A book full of heart, warmth, and uncomfortable truths. The author explains in an afterword that this was inspired by one of her own sisters, a twin who has cerebral palsy and autism, and by her parents who did not take their doctor’s advice to institutionalise her and concentrate instead on the author and the other twin. It seems obvious to me that Sweeney knows whereof she writes!
Edie Maloney is the similarly afflicted twin while Maeve is the ‘normal’ one who dotes on her, as do her parents and their friends. Nobody knows if the girls were identical except for the extra chromosome. Edie is clumsy, loud, delightful, difficult, and child-like. She can sing and shouts out verses and phrases.
“Edith Maloney sings like a star!”
“What noise does a horse make? Home, James, and don’t spare the horses. Edith Mary Maloney, Sea View Lodge, 31 Marine Road West.”
Nearly 80 now, Maeve reminisces, conversing with Edie in her head. She goes back and forth between today and their youth, when their parents ran a holiday boarding house, Sea View Lodge.
“ ‘Don’t you and Maeve both look snazzy,' Dad tells you. ‘My beautiful waifs and strays.’”
“My waifs and strays are the cleverest and most beautiful twins in the seven seas.”
Maeve now runs the lodge, a favourite of disabled visitors, and some of the staff have disabilities. A singer from "Aspy Fella A Capella” greets a startled guest, while Steph manages the front desk and check-ins. Maeve remembers:
“Steph could almost be mistaken for one of those poor Chinese cockle-pickers who perished on our sands. But, not long after her birth, her mum and dad had been on the verge of tears when I’d called Steph a Mongoloid. I’d taken care never again to say it out loud although I still found it a lovely word—full of horses journeying across the steppes. I couldn’t think why the likes of Trish and Dave preferred to lumber their child with a syndrome; why they preferred to honour Doctor Down, who shut people away in an asylum.”
Maeve has admirers, and they accept and include Edie, but eventually government services begin to intervene to consider appropriate care. A doctor assesses Edie.
“As he examines you, I see him register your crooked teeth, your wonky toes and unshaven armpits. He does not seem to notice the length of your coppery eyelashes; your perfect earlobes, soft as rabbit-down; the arch of your eyebrows; your fulsome lips. He does not see my twin. The girl who laughs and jokes and sings; a girl who is stubborn and fearsome and strong.”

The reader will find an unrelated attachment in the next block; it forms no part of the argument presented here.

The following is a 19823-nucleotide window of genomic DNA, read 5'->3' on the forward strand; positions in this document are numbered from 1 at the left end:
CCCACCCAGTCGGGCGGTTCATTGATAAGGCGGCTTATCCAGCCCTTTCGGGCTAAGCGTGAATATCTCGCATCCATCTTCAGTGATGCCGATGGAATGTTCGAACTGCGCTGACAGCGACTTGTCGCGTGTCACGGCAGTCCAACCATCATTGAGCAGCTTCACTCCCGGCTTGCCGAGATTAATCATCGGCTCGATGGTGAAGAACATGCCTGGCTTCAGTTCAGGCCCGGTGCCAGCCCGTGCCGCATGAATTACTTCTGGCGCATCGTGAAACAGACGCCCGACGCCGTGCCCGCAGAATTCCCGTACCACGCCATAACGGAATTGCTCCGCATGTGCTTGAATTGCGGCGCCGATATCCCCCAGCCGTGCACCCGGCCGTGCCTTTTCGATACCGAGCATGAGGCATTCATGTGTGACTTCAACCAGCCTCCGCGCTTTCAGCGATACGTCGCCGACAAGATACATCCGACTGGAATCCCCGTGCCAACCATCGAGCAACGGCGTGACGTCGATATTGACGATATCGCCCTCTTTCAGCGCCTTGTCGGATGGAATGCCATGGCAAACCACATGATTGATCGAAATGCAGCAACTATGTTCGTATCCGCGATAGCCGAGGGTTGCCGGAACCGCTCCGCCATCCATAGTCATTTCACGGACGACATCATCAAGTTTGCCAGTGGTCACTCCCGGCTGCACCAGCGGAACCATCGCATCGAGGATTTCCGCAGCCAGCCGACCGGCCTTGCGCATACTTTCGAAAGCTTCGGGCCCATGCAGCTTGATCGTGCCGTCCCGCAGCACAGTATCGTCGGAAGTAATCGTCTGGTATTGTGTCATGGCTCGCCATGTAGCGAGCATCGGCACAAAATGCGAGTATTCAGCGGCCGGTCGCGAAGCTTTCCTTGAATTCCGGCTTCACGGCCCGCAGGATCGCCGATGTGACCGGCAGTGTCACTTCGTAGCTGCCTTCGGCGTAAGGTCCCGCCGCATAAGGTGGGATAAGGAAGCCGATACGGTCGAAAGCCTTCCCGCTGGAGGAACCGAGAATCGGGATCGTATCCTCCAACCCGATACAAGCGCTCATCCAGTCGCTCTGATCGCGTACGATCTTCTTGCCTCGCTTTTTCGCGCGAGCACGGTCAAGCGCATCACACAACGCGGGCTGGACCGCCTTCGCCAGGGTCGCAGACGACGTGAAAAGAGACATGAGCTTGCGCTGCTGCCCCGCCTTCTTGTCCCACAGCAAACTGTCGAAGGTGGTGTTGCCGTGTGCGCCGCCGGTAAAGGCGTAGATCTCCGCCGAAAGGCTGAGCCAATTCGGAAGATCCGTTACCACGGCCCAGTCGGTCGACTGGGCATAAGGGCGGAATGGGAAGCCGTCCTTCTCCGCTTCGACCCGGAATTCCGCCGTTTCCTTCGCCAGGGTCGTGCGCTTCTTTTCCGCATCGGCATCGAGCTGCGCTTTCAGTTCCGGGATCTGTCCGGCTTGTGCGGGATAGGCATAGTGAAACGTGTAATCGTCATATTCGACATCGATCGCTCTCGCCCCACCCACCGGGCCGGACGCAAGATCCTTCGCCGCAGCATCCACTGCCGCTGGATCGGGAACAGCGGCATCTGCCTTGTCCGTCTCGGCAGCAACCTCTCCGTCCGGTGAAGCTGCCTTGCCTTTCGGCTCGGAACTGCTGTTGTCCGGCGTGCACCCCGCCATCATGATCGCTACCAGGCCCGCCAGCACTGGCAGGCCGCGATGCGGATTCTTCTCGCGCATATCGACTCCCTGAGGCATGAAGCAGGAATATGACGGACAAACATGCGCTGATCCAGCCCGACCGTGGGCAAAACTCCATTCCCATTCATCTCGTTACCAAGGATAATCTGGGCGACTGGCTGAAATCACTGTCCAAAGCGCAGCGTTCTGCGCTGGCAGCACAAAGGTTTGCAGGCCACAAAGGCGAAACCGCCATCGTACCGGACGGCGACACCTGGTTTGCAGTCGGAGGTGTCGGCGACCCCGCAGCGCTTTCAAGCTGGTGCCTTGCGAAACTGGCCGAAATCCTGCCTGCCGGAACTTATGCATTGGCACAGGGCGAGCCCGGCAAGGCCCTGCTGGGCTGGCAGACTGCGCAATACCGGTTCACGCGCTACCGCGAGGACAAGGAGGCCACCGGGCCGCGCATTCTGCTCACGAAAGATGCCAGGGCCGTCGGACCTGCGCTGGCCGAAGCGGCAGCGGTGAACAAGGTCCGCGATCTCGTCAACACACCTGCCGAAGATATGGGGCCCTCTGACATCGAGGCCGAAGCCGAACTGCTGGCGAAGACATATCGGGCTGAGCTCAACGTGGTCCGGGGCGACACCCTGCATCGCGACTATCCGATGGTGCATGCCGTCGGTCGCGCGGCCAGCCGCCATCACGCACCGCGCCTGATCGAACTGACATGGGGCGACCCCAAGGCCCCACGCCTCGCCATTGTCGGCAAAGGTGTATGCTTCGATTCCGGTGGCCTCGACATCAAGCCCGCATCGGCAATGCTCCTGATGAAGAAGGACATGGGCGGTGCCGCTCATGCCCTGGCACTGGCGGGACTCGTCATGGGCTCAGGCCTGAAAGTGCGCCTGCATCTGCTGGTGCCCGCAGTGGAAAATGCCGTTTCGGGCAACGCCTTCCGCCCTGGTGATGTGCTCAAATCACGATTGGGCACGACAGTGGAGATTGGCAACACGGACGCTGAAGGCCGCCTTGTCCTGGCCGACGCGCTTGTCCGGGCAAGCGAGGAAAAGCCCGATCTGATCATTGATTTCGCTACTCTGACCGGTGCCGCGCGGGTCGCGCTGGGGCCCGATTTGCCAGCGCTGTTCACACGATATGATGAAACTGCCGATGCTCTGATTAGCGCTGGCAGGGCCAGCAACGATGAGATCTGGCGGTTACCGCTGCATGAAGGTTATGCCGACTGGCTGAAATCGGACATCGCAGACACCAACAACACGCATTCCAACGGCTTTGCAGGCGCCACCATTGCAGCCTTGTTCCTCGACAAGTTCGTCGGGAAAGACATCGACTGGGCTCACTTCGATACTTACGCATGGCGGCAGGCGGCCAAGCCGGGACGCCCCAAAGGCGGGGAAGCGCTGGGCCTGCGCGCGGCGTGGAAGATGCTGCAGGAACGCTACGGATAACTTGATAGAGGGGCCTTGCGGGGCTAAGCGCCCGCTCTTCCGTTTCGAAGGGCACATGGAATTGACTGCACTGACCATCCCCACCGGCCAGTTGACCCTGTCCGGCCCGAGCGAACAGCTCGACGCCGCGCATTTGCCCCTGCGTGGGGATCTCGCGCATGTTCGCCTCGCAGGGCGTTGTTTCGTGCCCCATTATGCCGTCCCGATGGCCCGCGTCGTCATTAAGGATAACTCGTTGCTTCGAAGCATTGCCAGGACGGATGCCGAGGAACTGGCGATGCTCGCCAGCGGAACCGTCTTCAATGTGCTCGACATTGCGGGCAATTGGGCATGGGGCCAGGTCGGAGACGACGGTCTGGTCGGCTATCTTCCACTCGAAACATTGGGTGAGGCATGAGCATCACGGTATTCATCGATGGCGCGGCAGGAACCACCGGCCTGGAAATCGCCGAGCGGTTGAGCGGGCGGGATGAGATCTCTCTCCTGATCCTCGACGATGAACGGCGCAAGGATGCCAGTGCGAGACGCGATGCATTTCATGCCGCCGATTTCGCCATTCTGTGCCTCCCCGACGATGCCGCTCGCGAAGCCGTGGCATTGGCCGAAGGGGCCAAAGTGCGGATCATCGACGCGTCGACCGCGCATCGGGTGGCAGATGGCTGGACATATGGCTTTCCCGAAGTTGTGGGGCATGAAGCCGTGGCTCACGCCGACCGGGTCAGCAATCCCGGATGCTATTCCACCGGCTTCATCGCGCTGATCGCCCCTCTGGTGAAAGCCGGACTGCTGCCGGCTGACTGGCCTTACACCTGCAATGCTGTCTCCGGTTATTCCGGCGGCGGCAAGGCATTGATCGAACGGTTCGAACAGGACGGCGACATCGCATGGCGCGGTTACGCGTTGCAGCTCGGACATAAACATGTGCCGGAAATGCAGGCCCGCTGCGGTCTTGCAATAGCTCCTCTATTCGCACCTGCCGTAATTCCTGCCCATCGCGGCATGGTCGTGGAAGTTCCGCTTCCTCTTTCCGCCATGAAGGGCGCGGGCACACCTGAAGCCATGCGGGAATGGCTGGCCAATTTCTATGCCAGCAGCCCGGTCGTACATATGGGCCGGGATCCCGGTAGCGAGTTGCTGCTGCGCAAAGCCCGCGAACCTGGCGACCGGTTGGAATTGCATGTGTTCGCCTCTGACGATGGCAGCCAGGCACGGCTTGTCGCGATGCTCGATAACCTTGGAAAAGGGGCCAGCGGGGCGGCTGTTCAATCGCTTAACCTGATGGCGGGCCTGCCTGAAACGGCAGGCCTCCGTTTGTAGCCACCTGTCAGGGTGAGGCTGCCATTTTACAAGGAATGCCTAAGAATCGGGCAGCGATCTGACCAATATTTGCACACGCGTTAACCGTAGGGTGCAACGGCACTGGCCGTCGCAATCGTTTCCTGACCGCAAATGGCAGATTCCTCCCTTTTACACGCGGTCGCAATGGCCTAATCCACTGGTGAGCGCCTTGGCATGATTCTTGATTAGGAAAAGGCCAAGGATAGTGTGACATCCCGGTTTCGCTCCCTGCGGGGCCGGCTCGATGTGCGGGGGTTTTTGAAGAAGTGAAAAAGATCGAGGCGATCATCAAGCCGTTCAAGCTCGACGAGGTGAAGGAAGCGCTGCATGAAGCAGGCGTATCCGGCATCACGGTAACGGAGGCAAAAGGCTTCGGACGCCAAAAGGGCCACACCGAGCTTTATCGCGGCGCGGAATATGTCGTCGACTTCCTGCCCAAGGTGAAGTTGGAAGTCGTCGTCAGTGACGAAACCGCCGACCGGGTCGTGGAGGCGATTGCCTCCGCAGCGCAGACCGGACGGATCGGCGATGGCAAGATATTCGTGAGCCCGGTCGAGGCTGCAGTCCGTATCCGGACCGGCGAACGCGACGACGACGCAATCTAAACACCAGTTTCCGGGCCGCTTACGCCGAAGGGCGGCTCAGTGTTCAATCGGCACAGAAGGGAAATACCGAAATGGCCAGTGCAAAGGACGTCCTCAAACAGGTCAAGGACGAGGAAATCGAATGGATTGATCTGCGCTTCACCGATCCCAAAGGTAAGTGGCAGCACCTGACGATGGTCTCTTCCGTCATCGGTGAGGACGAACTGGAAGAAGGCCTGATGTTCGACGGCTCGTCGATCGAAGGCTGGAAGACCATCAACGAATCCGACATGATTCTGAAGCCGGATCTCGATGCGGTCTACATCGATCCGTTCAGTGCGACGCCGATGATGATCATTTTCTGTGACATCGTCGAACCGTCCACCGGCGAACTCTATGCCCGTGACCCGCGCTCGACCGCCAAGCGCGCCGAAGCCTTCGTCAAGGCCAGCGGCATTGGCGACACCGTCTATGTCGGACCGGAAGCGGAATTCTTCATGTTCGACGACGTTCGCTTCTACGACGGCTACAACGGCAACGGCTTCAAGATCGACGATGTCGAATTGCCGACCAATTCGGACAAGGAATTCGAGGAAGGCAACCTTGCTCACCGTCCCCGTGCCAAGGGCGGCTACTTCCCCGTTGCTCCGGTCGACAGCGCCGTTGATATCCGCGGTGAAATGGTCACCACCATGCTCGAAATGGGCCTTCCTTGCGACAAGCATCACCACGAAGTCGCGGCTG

Jump to “today”, and we find elderly Maeve dealing with the government regarding Steph and Len, another Downs Syndrome son of friends, who does gardening at the Sea View Lodge and is sweet on Steph. Well, they’re sweet on each other, which has begun raising eyebrows and questions.
The back and forth, the comparison between then and now and the various personalities, parents, and carers is sensitively handled. We can see Maeve’s blindness to the truth of her situation long before she does, and for me, the discussion of her young love-life and its repercussions into her old age seemed repetitive and unnecessarily long. It got a bit schmaltzy, if I can use that old term, but it was real. Her pain was her pain, and we do feel for her.
The fear of government support services and institutions is also very real, and many young people with disabilities are still just lumped together with anyone needing care, no matter what age or level of mental capacity.
I’d like to think that we’ll get better at it one day. Thanks to NetGalley and Legend Press for an advanced copy from which I’ve quoted, so some quotations may have changed. And thanks to the author for a lovely book which I hope opens some government eyes.